by Angela Guillaume
The first time I saw her she’d emerged from behind a mountain of magazines and newspapers. Like a mermaid rising from the ocean, a forest goddess surfacing from a blanket of autumn leaves.
Hair the color of night, a pair of doe eyes, pert nose and bow-shaped mouth that resided on unblemished olive skin. Proud, slender body. Lissom hands. Sweat glistened on her brow as she’d hauled inventory into her father’s store.
As beautiful at twenty-two as she was at seventeen. Inside and out—and so endearingly unaware of it. To her, beauty was just a word.
Tendrils of silky hair teased her face and caressed her elegant neck. I watched her move about, feet glued to the concrete under the store sign, Ghassam’s Corner Newsagent, glad the man for whom it was named was not in situ today.
The sight of her set my heart in a feverish rhythm, had me crave her touch. Because of her, I’d endured mistrustful looks and severe chidings for doing what I had no business doing—I, a son of Israel, daring to show interest in a daughter of Palestine.
Sensing my presence, she lifted almond brown eyes and smiled. Her expression contained an emotion I knew well; she’d given me the keys to her heart. She beckoned me in with a wave of her hand.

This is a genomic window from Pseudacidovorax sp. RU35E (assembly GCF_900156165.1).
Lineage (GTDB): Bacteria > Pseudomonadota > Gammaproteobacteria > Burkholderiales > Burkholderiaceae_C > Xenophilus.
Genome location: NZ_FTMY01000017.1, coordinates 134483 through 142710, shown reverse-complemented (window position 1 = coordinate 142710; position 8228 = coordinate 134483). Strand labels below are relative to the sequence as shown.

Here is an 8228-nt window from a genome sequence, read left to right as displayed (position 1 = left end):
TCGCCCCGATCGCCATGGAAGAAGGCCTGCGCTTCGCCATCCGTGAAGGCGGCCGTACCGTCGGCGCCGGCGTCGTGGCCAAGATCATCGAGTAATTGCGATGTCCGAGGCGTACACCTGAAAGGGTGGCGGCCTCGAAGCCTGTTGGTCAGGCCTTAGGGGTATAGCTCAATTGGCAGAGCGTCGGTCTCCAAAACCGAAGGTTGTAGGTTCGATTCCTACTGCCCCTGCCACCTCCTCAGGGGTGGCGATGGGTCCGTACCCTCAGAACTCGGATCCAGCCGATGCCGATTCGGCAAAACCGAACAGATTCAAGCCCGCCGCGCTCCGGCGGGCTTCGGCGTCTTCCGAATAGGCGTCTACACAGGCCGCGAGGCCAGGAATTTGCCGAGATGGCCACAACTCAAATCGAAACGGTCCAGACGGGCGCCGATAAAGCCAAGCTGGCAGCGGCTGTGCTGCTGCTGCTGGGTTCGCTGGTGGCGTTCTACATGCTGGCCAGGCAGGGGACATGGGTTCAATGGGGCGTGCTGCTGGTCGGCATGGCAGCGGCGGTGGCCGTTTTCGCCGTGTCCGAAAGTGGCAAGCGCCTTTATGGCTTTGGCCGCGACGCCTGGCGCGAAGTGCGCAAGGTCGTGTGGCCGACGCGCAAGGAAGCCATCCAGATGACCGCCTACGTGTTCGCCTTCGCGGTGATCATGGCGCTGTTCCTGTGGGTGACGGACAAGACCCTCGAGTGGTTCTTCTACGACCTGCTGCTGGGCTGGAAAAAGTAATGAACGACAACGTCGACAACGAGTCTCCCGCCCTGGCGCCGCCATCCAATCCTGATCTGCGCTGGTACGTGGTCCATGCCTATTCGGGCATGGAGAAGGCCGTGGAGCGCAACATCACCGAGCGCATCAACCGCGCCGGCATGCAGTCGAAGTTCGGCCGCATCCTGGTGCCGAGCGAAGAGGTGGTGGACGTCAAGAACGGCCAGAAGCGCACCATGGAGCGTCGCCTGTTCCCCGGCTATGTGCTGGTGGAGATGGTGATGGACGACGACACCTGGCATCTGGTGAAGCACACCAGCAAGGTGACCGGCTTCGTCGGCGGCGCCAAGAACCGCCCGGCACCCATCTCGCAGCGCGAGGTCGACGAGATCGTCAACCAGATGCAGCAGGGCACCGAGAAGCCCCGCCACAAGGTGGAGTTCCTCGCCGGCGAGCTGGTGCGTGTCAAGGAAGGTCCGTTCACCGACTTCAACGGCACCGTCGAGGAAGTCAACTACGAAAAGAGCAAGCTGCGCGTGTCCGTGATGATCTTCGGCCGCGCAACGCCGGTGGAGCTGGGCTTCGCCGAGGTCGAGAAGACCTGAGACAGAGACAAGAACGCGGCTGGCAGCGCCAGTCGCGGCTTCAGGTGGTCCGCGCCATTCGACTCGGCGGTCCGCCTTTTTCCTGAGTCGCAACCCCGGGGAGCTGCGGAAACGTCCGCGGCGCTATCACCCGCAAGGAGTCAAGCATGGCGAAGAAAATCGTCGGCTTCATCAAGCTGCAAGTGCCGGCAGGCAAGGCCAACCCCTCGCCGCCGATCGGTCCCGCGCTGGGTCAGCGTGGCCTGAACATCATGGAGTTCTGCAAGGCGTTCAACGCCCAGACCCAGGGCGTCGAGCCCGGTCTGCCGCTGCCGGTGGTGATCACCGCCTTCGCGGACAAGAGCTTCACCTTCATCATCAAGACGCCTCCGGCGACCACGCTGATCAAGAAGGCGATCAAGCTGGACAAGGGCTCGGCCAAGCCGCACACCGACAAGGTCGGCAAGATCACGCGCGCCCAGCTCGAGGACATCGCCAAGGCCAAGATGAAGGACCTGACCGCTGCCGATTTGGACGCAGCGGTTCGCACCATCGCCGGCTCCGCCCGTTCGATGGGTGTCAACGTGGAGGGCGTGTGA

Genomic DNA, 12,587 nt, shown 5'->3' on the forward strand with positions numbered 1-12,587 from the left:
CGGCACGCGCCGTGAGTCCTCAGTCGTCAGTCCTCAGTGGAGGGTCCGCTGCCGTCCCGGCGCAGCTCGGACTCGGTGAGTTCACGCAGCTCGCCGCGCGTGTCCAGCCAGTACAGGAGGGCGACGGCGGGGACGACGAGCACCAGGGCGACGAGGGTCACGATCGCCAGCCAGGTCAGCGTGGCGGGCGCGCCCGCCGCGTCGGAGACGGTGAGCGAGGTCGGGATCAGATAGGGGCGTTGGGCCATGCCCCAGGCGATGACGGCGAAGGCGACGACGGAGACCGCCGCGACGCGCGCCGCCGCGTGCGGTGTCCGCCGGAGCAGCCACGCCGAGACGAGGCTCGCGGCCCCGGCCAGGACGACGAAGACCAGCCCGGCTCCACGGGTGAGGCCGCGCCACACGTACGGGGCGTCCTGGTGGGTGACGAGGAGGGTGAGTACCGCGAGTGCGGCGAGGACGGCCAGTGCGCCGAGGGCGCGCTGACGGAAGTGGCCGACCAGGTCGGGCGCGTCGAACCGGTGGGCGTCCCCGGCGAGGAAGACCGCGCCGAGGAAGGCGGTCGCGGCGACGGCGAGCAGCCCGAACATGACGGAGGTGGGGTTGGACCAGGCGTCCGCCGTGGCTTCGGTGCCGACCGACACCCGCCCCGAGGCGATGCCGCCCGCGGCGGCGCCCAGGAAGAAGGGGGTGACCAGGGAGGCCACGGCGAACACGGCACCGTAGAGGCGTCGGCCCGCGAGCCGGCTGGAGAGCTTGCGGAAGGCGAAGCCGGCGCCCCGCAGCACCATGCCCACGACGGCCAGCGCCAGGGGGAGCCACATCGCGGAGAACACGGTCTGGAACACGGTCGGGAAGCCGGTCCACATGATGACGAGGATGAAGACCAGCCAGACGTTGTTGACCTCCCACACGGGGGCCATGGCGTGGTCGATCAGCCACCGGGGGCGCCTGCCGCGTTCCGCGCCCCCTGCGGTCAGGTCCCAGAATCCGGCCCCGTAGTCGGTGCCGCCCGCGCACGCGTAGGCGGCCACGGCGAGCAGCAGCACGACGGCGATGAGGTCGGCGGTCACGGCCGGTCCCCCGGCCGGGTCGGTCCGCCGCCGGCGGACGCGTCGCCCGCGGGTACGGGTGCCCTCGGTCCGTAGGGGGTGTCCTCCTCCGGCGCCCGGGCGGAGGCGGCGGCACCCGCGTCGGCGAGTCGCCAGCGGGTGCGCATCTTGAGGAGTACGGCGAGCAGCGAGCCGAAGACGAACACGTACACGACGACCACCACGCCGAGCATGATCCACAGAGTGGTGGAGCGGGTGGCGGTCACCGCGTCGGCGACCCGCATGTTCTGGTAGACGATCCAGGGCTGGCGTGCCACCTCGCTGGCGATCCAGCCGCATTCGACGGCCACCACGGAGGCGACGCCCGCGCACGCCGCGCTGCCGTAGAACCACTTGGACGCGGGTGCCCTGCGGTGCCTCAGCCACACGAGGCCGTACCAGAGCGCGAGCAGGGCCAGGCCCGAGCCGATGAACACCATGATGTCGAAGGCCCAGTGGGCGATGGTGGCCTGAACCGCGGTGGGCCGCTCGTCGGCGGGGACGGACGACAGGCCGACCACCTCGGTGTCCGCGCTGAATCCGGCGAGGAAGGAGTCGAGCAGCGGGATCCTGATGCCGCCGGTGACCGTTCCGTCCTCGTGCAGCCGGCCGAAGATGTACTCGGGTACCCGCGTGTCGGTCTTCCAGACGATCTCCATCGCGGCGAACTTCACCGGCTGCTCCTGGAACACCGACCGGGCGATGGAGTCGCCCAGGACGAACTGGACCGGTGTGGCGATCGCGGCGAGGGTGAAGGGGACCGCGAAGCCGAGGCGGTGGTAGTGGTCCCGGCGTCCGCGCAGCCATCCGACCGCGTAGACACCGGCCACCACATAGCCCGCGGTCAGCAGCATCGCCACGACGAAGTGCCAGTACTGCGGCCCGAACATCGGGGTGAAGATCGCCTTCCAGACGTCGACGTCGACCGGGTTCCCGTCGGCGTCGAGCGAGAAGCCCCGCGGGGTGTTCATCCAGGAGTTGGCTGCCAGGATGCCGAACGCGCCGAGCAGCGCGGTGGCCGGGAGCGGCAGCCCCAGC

“Noah.” My name dripped like a honeyed sigh off her lips.
“Are you all set?” I asked, flicking a rogue strand of hair behind her ear and absently playing with the gold chain circling her neck. The one that held the ring I gave her last year.
She moved closer and slid her hand up my chest. I ached for her.
“My uncle takes over in an hour. I told everyone I’m meeting a girlfriend by the Hudson. They won’t expect me until late. My bags are in the back; you can take them with you now.”
“Good. Our flight leaves at eight sharp. No delays. The company will reimburse me when we get to Chicago. We’ll make a stop at City Hall first thing tomorrow and make sure you’re mine forever,” I said with a grin.
“Oh Noah . . .” She rose on tip-toe to press her lips to mine. My greedy hands explored her back through the wool of her sweater. I felt her body tremble, hungry like mine. Before we got carried away, she leaned back and gently cupped my face with her palms. Moisture brimmed over her eyes. “I can’t believe you waited this long for me. Seeing you at school, not able to love you openly—it was torture. Now you got this great new job and you still want me. To risk losing your family . . .”
“Shhh, stop that,” I interrupted. “We’re in this together. And there’s only one reason why, love.”
“If it wasn’t for us, how would peace begin?”
She laughed huskily and rewarded me with another kiss. A real one this time.